Federal government sources have funded, and Federal scientists have recently performed, a clinical study of human BPA exposure, using a controlled diet and blood testing - not just urine tests, as other well publicized studies have relied upon.
Here, as touted by a canning industry trade group - they are naturally excited about the findings - is a summary of what the findings may mean:
"In the paper to be published this month in the Journal of Toxicological Sciences, researchers found that even when a typical diet was altered to ensure that high concentrations of BPA were ingested, the levels of non-metabolized BPA (i.e., "free" BPA) in blood were below the level of detection. That is several orders of magnitude lower than levels associated with potentially adverse health effects."
On to the facts as published.Below, as presented on the US National Library of Medicine website, is the cited study's full abstract.
Notes: The last sentence of that abstract was made bold by me. LOD means "level of detection" which is the lowest concentration at which a laboratory can measure presence of the substance with standard procedures.
Toxicol Sci. 2011 Sep;123(1):48-57. Epub 2011 Jun 24.
Twenty-Four Hour Human Urine and Serum Profiles of Bisphenol A during High-Dietary Exposure. Teeguarden JG, Calafat AM, Ye X, Doerge DR, Churchwell MI, Gunawan R, Graham MK.
Source: Fundamental and Computational Sciences, Pacific Northwest National Laboratory, Richland, Washington 99352.
AbstractPMID: 21705716 [PubMed - in process]
By virtue of its binding to steroid hormone receptors, bisphenol A (BPA, the unconjugated bioactive monomer) is hypothesized to be estrogenic when present in sufficient quantities in the body, raising concerns that widespread exposure to BPA may impact human health. To better understand the internal exposure of adult humans to BPA and the relationship between the serum and urinary pharmacokinetics of BPA, a clinical exposure study was conducted. Blood and urine samples were collected approximately hourly over a 24-h period from 20 adult volunteers who ingested 100% of one of three specified meals comprising standard grocery store food items for breakfast, lunch, and dinner. The volunteers' average consumption of BPA, estimated from the urinary excretion of total BPA ((TOT)BPA = conjugated BPA + BPA), was 0.27 μg/kg body weight (range, 0.03-0.86), 21% greater than the 95th percentile of aggregate exposure in the adult U.S. population. A serum time course of (TOT)BPA was observable only in individuals with exposures 1.3-3.9 times higher than the 95th percentile of aggregate U.S. exposure. The (TOT)BPA urine concentration T(max) was 2.75 h (range, 0.75-5.75 h) post-meal, lagging the serum concentration T(max) by ∼1 h. Serum (TOT)BPA area under the curve per unit BPA exposure was between 21.5 and 79.0 nM•h•kg/μg BPA. Serum (TOT)BPA concentrations ranged from less than or equal to limit of detection (LOD, 1.3 nM) to 5.7 nM and were, on average, 42 times lower than urine concentrations. During these high dietary exposures, (TOT)BPA concentrations in serum were undetectable in 83% of the 320 samples collected and BPA concentrations were determined to be less than or equal to LOD in all samples.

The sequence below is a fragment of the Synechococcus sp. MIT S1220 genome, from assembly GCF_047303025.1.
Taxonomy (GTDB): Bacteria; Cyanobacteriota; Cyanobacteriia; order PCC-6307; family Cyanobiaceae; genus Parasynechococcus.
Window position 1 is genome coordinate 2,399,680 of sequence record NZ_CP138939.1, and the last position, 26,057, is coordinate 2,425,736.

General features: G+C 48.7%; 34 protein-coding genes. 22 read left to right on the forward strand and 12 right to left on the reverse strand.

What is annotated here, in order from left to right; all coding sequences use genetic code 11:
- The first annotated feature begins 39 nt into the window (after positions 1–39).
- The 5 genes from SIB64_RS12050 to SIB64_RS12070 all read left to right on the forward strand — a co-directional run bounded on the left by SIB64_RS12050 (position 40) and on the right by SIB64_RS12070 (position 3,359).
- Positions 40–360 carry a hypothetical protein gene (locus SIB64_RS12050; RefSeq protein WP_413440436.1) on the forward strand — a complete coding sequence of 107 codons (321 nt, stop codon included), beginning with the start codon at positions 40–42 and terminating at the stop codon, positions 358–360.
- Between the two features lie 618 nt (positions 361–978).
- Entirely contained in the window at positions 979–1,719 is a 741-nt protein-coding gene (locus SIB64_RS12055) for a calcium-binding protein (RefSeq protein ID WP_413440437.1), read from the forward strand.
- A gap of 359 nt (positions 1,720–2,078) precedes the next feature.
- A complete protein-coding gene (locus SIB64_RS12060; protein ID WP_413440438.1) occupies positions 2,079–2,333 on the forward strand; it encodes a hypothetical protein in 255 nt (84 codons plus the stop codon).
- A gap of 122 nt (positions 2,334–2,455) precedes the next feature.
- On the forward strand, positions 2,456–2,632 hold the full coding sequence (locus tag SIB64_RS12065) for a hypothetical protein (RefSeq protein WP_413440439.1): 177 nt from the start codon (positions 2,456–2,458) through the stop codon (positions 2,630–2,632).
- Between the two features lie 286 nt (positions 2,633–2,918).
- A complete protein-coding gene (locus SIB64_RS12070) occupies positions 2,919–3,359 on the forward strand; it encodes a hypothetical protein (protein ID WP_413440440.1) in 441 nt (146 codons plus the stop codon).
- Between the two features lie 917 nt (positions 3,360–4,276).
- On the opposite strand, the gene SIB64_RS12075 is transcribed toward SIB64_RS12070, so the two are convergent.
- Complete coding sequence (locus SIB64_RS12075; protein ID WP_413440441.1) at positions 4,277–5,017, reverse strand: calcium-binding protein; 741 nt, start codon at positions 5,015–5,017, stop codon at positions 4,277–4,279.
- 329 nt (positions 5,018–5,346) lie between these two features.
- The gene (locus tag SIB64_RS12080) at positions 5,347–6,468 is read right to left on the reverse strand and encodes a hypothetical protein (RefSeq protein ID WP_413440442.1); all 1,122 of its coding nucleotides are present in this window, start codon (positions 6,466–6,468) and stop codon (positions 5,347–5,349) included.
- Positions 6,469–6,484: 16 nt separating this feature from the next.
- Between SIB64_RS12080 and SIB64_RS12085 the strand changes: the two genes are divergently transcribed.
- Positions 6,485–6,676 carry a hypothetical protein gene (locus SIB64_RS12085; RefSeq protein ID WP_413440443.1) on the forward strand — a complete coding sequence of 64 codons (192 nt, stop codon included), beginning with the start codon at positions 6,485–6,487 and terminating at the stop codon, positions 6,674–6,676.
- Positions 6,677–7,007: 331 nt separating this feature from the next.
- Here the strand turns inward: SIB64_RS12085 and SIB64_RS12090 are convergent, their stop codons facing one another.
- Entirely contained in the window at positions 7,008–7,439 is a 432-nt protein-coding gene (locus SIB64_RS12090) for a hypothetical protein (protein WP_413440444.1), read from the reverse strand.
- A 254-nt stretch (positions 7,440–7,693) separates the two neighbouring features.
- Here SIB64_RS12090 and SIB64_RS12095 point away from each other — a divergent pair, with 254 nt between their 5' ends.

Now back to the press release issued by North American Metal Packaging Alliance, Inc.
I'm assuming that the study findings as presented by the trade association are factually in bounds and not too far extrapolated from.
People have heard that 93% of the U.S. population have BPA in them, but the mere presence of BPA doesn't mean it is harmful," Dr. Rost continued. "What people aren't told is that the BPA is measured as the BPA-metabolite in urine, which means the human body is metabolizing and clearing it efficiently and effectively from the body."
The study results indicate that the human body is extremely efficient at processing BPA from the body and is so effective that levels of free BPA are undetectable.
-- Free BPA was below the limit of detection in all 320 blood samples analyzed by the CDC lab, even for samples with detectable total BPA. Based on their results, the authors note that high levels of BPA in blood reported in other studies are unlikely to be valid.
-- Total BPA was detected in only 14% of the 320 blood samples, only one of which was above 1 part per billion (ppb). Total BPA was below the sensitive limit of detection (0.3 ppb) for 86% of the samples.
The work of Teeguarden et al. demonstrates for the first time in a large clinical study that because of the way BPA is processed in the body, it is highly unlikely that BPA could cause health effects. Moreover, the findings call into question other studies reporting high levels of BPA in spot testing of urine or blood. The authors suggest that "infrequent positive determinations near the detection limit should be suspect" and "thus, some attributions of high blood BPA concentrations from oral exposure seem implausible."
Don't sweat the little stuff.
You might want to wait for the full study to be released, but here's my take.
The occasional recipe made from a can of tomatoes won't detonate your (adult) hormone system into a gender-bent, reproductively damaged future.
I would still be cautious about baby formula in cans but let's see what the authors may have to say about how applicable their findings are to children.
Get that BPA-lined aluminum bottle back out from the corner of the garage and fill it to the brim with water.
And, above all, there's no need to feel guilty for donating canned goods to the food drive. If people are hungry, feed them.
Footnote: Tea Partiers and Libertarians, because they are unlikely to give credence to work done by government scientists, are at risk of discounting these important study findings and refusing to eat canned food. That's why I included excerpts from the trade group release in my post. (No one should have to go hungry, even if they have a bizarre world view.)